One of the great preoccupations of preachers is how we urge our hearers to respond to the Gospel. We do not believe in “altar calls” or other techniques which might pressurise our hearers into premature or superficial decisions. Yet we are also aware of the dangers of hyper-Calvinism, allowing our reformed theology to restrict us in our offer of the Gospel, or restrain us as we plead with sinners to repent and believe.
Donald John MacLean’s new book All Things are Ready (CFP) helpfully takes up this theme. After setting out what the Gospel is, and a robust exposition of the sovereignty of God in salvation (including the specific case of Pharaoh), the author turns to Gospel invitations. He points us to a number of Scriptures, including Jesus’ parable of the wedding feast in Matthew 22, Jesus’ invitation to come and rest in Matthew 11:28ff, and Paul’s ministry of reconciliation in 2 Corinthians 5. We see that the Gospel is presented as an Invitation, an Entreaty, Standing and Knocking, a Command, a Warning, a Promise, and a Sale. I smile as I consider that last image, remembering my pastoral ministry and a zealous young convert, saved out of a somewhat dubious business background, telling me that Gospel preaching is a matter of “closing the deal”. While I had hesitations about some elements of his case, his argument was not only well meant but well made. Our Gospel invitations are not faithful unless they are expressed with the urgency and pleadings of the Lord Himself. It is after all the Lord who makes the invitation through us to all sinners to come to Him.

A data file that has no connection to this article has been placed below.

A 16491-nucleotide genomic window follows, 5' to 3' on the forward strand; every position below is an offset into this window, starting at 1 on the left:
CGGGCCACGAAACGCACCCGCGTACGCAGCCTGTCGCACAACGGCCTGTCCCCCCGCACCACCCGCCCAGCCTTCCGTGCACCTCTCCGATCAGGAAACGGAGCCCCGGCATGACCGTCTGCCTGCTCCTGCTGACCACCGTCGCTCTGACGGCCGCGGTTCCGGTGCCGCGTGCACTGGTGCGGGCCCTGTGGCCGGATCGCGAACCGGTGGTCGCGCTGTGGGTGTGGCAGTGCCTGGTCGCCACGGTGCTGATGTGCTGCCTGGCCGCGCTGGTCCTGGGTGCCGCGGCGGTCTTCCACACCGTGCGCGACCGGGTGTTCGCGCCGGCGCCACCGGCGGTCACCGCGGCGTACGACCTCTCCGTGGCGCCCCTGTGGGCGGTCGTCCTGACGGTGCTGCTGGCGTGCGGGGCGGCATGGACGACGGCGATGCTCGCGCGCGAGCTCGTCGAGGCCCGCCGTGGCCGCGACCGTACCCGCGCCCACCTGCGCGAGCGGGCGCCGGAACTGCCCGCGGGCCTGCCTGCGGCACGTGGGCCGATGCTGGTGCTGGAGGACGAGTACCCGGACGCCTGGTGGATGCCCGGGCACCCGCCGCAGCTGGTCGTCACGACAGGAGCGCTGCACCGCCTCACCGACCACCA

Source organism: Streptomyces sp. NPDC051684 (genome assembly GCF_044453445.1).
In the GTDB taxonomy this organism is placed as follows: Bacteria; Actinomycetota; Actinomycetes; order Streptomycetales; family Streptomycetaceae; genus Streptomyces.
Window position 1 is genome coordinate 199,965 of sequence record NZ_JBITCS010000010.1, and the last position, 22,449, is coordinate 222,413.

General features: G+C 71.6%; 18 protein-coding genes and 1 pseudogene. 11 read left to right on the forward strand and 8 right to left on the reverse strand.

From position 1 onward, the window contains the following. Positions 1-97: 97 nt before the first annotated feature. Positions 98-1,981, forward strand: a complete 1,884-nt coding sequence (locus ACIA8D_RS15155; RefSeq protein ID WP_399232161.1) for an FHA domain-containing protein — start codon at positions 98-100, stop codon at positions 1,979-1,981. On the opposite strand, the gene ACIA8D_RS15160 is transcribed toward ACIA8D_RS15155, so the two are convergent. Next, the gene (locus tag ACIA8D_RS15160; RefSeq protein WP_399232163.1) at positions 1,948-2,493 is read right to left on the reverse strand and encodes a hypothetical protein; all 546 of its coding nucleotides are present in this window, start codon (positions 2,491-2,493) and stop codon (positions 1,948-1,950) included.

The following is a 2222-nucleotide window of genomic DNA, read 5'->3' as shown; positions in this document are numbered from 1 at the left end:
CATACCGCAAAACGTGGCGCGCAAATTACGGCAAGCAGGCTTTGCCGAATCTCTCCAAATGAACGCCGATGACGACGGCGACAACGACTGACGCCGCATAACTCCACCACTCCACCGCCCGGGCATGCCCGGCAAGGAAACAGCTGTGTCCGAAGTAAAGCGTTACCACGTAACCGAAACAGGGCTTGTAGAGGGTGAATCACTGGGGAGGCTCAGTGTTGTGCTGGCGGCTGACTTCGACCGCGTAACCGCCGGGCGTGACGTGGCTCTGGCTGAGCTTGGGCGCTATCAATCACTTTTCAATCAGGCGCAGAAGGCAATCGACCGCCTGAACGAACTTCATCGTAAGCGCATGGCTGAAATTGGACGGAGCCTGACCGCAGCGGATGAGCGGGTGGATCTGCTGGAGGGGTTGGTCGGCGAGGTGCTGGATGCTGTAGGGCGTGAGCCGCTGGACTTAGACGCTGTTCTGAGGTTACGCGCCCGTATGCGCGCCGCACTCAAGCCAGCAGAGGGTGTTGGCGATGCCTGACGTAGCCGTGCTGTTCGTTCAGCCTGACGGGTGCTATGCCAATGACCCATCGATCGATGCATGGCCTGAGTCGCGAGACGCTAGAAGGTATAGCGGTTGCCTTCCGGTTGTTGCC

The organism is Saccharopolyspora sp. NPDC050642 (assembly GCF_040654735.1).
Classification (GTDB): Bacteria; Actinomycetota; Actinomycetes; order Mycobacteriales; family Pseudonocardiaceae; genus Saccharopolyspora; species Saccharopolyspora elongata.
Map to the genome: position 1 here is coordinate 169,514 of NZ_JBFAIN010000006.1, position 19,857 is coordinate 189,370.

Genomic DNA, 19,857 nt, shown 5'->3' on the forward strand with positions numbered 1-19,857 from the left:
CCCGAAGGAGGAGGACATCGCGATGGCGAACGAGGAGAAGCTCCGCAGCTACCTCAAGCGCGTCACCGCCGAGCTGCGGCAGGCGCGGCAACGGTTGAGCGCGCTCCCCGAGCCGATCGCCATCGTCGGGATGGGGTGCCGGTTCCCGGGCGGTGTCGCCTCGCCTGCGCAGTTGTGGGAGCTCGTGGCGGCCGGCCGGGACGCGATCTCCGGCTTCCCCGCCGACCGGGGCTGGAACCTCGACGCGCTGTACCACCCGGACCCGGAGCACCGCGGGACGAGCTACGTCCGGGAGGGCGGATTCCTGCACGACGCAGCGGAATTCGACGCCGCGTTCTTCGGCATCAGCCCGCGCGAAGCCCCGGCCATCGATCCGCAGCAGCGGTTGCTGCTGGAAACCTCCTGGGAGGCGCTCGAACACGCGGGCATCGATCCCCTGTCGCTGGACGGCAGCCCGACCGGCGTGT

Given our understanding of the sovereignty of God, and that not all will be saved, we must ask if a universal offer of the Gospel is sincerely meant. MacLean distinguishes between God’s will of decree, and His will of command. There is mystery here which we cannot fully grasp, but we should not seek to set one against the other. While God’s decree is secret, His revealed will is that He desires all to repent and find salvation. The author helpfully takes us through both Old and New Testaments, revealing the heart of God for sinners, and the general love of God for all. We are helped to overcome any reluctance or hesitation in our earnest offer of the Gospel. A chapter is devoted to answering objections.
May many preachers be emboldened in our Gospel preaching by this helpful little book.